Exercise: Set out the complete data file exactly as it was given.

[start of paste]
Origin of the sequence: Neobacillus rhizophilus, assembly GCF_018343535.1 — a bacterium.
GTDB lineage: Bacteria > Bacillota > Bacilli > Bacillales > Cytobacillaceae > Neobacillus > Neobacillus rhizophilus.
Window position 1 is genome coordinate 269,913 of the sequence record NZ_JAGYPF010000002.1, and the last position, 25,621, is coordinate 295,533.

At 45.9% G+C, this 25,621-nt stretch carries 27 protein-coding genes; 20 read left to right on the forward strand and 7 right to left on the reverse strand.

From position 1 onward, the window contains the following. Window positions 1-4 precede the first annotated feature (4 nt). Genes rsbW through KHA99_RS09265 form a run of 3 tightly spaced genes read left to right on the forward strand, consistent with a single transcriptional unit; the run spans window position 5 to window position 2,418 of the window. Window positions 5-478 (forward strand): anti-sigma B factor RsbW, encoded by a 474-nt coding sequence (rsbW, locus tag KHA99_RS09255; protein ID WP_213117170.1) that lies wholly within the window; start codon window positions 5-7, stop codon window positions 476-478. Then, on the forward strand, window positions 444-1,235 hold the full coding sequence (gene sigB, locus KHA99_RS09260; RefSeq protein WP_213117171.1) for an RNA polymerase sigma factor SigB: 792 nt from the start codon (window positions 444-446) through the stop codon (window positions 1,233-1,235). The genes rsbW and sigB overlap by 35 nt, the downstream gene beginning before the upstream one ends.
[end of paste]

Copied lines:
Origin of the sequence: Neobacillus rhizophilus, assembly GCF_018343535.1 — a bacterium.
GTDB lineage: Bacteria > Bacillota > Bacilli > Bacillales > Cytobacillaceae > Neobacillus > Neobacillus rhizophilus.
Window position 1 is genome coordinate 269,913 of the sequence record NZ_JAGYPF010000002.1, and the last position, 25,621, is coordinate 295,533.

At 45.9% G+C, this 25,621-nt stretch carries 27 protein-coding genes; 20 read left to right on the forward strand and 7 right to left on the reverse strand.

From position 1 onward, the window contains the following. Window positions 1-4 precede the first annotated feature (4 nt). Genes rsbW through KHA99_RS09265 form a run of 3 tightly spaced genes read left to right on the forward strand, consistent with a single transcriptional unit; the run spans window position 5 to window position 2,418 of the window. Window positions 5-478 (forward strand): anti-sigma B factor RsbW, encoded by a 474-nt coding sequence (rsbW, locus tag KHA99_RS09255; protein ID WP_213117170.1) that lies wholly within the window; start codon window positions 5-7, stop codon window positions 476-478. Then, on the forward strand, window positions 444-1,235 hold the full coding sequence (gene sigB, locus KHA99_RS09260; RefSeq protein WP_213117171.1) for an RNA polymerase sigma factor SigB: 792 nt from the start codon (window positions 444-446) through the stop codon (window positions 1,233-1,235). The genes rsbW and sigB overlap by 35 nt, the downstream gene beginning before the upstream one ends.